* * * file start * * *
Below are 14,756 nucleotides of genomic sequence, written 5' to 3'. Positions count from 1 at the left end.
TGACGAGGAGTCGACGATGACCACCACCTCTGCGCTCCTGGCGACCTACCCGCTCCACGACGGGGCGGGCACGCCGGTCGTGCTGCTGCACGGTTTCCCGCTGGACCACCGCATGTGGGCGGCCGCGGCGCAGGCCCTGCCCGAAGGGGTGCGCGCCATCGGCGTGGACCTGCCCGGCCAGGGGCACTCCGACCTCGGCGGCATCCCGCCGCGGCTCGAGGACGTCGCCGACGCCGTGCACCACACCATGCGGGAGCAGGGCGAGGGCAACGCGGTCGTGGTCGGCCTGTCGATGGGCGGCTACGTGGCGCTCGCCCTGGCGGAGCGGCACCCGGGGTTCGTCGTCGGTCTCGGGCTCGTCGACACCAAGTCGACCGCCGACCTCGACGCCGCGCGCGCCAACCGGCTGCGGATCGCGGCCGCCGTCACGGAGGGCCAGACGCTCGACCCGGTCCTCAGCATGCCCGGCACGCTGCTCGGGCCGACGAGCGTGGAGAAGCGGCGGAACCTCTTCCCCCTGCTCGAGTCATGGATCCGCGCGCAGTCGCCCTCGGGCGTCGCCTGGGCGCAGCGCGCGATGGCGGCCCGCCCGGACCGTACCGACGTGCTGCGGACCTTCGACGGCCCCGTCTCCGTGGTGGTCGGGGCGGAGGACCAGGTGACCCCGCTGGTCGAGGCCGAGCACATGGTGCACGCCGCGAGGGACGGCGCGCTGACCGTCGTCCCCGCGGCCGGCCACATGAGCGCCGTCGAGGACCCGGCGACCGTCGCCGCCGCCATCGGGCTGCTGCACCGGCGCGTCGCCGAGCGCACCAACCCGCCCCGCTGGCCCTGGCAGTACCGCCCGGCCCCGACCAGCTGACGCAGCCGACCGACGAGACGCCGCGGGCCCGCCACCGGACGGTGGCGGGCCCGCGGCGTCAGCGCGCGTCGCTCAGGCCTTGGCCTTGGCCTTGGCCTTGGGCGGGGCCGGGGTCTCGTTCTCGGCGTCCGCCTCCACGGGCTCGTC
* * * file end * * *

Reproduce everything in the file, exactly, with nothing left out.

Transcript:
Below are 14,756 nucleotides of genomic sequence, written 5' to 3'. Positions count from 1 at the left end.
TGACGAGGAGTCGACGATGACCACCACCTCTGCGCTCCTGGCGACCTACCCGCTCCACGACGGGGCGGGCACGCCGGTCGTGCTGCTGCACGGTTTCCCGCTGGACCACCGCATGTGGGCGGCCGCGGCGCAGGCCCTGCCCGAAGGGGTGCGCGCCATCGGCGTGGACCTGCCCGGCCAGGGGCACTCCGACCTCGGCGGCATCCCGCCGCGGCTCGAGGACGTCGCCGACGCCGTGCACCACACCATGCGGGAGCAGGGCGAGGGCAACGCGGTCGTGGTCGGCCTGTCGATGGGCGGCTACGTGGCGCTCGCCCTGGCGGAGCGGCACCCGGGGTTCGTCGTCGGTCTCGGGCTCGTCGACACCAAGTCGACCGCCGACCTCGACGCCGCGCGCGCCAACCGGCTGCGGATCGCGGCCGCCGTCACGGAGGGCCAGACGCTCGACCCGGTCCTCAGCATGCCCGGCACGCTGCTCGGGCCGACGAGCGTGGAGAAGCGGCGGAACCTCTTCCCCCTGCTCGAGTCATGGATCCGCGCGCAGTCGCCCTCGGGCGTCGCCTGGGCGCAGCGCGCGATGGCGGCCCGCCCGGACCGTACCGACGTGCTGCGGACCTTCGACGGCCCCGTCTCCGTGGTGGTCGGGGCGGAGGACCAGGTGACCCCGCTGGTCGAGGCCGAGCACATGGTGCACGCCGCGAGGGACGGCGCGCTGACCGTCGTCCCCGCGGCCGGCCACATGAGCGCCGTCGAGGACCCGGCGACCGTCGCCGCCGCCATCGGGCTGCTGCACCGGCGCGTCGCCGAGCGCACCAACCCGCCCCGCTGGCCCTGGCAGTACCGCCCGGCCCCGACCAGCTGACGCAGCCGACCGACGAGACGCCGCGGGCCCGCCACCGGACGGTGGCGGGCCCGCGGCGTCAGCGCGCGTCGCTCAGGCCTTGGCCTTGGCCTTGGCCTTGGGCGGGGCCGGGGTCTCGTTCTCGGCGTCCGCCTCCACGGGCTCGTC